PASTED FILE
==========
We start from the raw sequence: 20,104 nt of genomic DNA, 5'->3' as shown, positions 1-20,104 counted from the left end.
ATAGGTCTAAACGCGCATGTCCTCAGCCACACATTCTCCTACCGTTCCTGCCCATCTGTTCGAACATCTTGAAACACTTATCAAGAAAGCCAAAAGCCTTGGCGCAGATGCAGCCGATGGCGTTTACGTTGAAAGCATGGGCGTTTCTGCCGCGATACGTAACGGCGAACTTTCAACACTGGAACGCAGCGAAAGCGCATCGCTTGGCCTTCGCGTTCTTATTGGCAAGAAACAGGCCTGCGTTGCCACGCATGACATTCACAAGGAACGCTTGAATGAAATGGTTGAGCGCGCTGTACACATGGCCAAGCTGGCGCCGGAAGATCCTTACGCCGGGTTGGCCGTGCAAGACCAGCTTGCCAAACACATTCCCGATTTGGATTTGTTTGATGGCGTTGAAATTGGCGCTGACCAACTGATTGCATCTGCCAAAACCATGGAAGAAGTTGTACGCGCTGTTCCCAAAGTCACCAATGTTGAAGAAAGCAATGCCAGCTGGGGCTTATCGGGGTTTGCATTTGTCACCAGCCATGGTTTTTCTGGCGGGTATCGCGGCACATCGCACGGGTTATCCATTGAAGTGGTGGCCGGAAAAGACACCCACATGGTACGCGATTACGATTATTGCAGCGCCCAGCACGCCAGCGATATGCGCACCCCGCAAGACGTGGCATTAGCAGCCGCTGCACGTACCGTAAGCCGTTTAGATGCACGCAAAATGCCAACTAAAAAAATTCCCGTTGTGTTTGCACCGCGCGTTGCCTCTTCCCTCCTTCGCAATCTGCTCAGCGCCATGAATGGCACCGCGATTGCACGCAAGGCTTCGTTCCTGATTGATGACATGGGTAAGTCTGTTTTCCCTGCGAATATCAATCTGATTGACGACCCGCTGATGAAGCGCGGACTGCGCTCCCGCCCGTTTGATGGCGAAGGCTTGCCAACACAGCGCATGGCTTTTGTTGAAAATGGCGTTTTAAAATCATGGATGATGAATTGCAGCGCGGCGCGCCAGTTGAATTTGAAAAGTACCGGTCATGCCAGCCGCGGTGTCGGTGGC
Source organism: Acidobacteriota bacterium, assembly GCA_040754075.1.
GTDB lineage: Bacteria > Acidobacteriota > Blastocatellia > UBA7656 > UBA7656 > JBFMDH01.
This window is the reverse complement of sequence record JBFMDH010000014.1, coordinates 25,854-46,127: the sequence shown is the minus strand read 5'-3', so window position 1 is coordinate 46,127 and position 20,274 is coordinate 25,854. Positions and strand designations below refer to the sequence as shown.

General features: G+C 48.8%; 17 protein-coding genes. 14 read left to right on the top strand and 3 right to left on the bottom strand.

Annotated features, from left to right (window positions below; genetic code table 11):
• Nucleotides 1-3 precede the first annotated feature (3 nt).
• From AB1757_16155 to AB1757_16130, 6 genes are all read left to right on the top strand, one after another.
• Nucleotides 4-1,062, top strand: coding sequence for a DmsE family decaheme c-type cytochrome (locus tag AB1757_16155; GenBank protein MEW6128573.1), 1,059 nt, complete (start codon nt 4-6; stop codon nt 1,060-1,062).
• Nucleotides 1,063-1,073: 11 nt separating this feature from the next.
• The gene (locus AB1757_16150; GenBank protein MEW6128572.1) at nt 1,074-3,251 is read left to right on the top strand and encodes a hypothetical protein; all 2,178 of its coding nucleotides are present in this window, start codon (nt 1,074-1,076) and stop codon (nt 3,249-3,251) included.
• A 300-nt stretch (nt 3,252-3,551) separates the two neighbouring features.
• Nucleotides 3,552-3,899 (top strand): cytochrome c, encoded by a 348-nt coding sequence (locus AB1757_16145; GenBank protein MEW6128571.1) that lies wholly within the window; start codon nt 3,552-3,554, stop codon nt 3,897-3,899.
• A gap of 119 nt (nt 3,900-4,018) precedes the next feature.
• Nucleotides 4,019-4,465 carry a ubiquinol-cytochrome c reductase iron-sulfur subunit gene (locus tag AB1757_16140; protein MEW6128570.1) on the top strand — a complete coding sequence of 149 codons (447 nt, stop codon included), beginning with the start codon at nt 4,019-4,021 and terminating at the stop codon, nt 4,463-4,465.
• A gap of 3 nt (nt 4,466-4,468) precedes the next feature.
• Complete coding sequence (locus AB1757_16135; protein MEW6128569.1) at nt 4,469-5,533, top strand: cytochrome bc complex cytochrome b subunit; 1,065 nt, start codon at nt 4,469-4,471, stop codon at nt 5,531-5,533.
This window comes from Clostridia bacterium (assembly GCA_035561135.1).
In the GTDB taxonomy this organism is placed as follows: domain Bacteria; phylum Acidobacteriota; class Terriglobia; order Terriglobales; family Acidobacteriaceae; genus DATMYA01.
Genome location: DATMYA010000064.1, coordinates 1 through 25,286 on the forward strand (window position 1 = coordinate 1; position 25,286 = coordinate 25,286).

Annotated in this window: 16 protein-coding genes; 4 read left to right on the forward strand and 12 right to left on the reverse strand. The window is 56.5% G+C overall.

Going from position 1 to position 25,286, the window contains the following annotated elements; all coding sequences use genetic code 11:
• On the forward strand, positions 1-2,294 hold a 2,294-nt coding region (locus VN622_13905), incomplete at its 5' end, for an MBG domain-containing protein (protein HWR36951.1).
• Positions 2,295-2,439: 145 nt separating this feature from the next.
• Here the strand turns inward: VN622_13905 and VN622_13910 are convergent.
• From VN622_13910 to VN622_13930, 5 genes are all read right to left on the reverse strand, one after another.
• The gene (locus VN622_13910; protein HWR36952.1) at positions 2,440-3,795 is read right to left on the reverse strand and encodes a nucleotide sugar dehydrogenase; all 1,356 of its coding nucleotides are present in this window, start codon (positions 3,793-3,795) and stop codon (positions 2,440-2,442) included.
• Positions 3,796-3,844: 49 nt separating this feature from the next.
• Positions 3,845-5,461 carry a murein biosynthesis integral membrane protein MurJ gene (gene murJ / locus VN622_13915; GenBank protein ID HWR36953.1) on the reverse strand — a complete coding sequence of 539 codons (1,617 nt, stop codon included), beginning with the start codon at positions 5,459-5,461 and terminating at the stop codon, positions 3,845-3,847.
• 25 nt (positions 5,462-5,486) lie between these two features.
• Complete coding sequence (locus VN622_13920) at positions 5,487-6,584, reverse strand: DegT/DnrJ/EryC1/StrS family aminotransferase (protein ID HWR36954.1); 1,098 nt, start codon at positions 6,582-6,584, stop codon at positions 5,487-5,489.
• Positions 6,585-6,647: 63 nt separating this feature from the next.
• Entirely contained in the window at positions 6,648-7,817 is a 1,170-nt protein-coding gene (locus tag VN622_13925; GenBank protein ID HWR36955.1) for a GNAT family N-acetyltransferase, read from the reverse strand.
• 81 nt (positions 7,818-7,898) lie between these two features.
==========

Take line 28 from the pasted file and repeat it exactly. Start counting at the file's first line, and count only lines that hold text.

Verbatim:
• The gene (locus VN622_13910; protein HWR36952.1) at positions 2,440-3,795 is read right to left on the reverse strand and encodes a nucleotide sugar dehydrogenase; all 1,356 of its coding nucleotides are present in this window, start codon (positions 3,793-3,795) and stop codon (positions 2,440-2,442) included.